WAACNewsletter
September 1998 Volume 20 Number 3


Conservation Documentation in the Digital Age: A Beginner's Primer

by Linda A. Strauss and Chris Stavroudis

Introduction

So you think it's time to look at digital cameras. O.K. Fine. What can you do with a digital camera that you can't already do with your trusty old Nikon? Is it better to have a digital image or a film image? The answer lies not so much in the taking of the image but in what you plan to do with it afterward. A digital image may be fine for some things and totally wrong for others.

What do you gain by using a digital camera? First, you eliminate the need for film and eliminate the cost of developing your photos or slides. While there is little cost advantage over the short run because of the initial investment, over a number of years you will save on film and processing costs. Second, you know instantly what your picture will look like. You can retain your good photos and trash the rest at the time you are taking them so you can avoid the hassle of extensive bracketing to assure a good shot. Third, you have an image that can be instantly utilized. It can be loaded onto your computer and sent to a colleague, be put on your web page or printed out and given to a client. Last, you have an image that can be manipulated and annotated if you have the appropriate software. One of the most important benefits of digital photography is that you can create images that will display more information instantly than a plain photograph.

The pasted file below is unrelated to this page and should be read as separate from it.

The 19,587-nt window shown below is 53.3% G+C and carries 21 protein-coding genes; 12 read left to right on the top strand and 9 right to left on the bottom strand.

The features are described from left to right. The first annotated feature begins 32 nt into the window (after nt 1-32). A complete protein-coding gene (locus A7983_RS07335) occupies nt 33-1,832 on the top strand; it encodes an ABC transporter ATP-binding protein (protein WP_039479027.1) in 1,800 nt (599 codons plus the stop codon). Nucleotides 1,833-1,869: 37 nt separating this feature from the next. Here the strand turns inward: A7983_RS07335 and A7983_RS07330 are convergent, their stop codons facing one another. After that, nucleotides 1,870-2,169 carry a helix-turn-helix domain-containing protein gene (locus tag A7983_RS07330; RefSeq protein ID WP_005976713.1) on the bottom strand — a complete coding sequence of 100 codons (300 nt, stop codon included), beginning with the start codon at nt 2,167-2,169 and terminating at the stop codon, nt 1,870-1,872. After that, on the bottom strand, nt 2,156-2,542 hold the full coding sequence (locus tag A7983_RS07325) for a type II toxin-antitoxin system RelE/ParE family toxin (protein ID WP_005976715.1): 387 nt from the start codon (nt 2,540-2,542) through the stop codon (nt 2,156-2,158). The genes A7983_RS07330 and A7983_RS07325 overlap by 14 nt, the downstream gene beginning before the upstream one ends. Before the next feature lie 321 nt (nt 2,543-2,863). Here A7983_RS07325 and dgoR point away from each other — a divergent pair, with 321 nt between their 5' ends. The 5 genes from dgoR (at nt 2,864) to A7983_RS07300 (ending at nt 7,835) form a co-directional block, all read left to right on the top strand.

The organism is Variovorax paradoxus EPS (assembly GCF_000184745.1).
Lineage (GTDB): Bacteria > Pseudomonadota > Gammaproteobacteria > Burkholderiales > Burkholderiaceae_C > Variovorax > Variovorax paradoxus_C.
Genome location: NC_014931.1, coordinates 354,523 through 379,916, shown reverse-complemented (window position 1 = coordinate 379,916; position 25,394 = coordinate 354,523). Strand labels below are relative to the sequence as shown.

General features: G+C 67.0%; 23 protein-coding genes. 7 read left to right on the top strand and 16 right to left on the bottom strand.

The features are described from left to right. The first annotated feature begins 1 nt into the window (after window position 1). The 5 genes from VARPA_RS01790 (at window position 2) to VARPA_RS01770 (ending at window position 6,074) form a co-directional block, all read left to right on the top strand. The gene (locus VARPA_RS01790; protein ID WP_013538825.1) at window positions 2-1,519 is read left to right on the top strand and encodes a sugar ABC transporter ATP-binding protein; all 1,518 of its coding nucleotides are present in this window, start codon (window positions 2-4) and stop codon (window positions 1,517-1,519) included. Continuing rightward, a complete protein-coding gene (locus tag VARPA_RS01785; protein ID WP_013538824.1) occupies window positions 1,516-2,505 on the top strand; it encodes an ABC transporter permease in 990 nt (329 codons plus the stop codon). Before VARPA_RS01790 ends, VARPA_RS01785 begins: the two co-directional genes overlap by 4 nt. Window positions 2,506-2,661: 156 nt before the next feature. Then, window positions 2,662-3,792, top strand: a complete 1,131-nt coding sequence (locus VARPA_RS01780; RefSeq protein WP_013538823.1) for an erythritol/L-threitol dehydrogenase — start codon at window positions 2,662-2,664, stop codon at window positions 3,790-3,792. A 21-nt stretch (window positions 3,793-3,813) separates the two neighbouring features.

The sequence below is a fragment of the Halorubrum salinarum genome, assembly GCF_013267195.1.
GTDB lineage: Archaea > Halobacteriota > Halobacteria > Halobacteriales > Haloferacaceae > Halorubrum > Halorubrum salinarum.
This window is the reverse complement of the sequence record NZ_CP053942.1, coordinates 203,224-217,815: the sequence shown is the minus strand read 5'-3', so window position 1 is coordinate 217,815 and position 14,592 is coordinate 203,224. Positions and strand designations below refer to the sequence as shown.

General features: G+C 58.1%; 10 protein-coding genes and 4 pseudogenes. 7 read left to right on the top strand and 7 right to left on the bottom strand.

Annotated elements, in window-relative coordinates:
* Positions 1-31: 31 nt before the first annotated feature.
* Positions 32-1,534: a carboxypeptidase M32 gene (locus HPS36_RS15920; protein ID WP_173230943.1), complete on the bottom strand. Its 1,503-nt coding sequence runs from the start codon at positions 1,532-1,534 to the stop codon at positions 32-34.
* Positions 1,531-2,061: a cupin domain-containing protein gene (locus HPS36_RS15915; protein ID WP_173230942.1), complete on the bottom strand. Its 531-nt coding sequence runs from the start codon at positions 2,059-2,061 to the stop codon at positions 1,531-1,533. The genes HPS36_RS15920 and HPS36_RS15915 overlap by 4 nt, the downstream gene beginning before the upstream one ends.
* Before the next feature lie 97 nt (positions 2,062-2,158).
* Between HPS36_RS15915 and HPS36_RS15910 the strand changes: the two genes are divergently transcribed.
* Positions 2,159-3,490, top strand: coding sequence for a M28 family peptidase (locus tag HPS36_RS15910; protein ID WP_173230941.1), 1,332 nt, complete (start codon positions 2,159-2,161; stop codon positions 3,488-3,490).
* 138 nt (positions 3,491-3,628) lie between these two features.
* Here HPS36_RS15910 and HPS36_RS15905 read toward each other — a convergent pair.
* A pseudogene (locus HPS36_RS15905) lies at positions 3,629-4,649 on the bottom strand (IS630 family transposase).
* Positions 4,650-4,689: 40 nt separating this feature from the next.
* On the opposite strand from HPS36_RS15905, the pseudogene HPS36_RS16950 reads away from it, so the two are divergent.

What do you give up by using a digital camera? Resolution! Resolution! Resolution!

I suppose it is time to get a bit technical here. Digital images are long lists of numbers arranged in a grid. Each number represents one color dot, called a pixel when referring to cameras, or dot when referring to monitors, printers and scanners. In digital imaging, the resolution is defined as the number of pixels that an image contains. This number can be an absolute value (an inexpensive digital camera typically has a resolution of 640 x 480 pixels), a total absolute value (the same camera has 300,000 pixels, just 640 multiplied by 480), or a relative value (an inexpensive scanner might have an optical resolution of 600 x 300 dpi - dots per inch).

The number of colors each pixel can represent depends on how many digits long the number that represents the pixel is and is referred to as the bit depth. A bit depth of 8 produces a pallet of 256 colors, 16 bit will give 65,000 colors (often referred to as thousands of colors), and 24 bit color can represent over 16 million colors per pixel (millions of colors).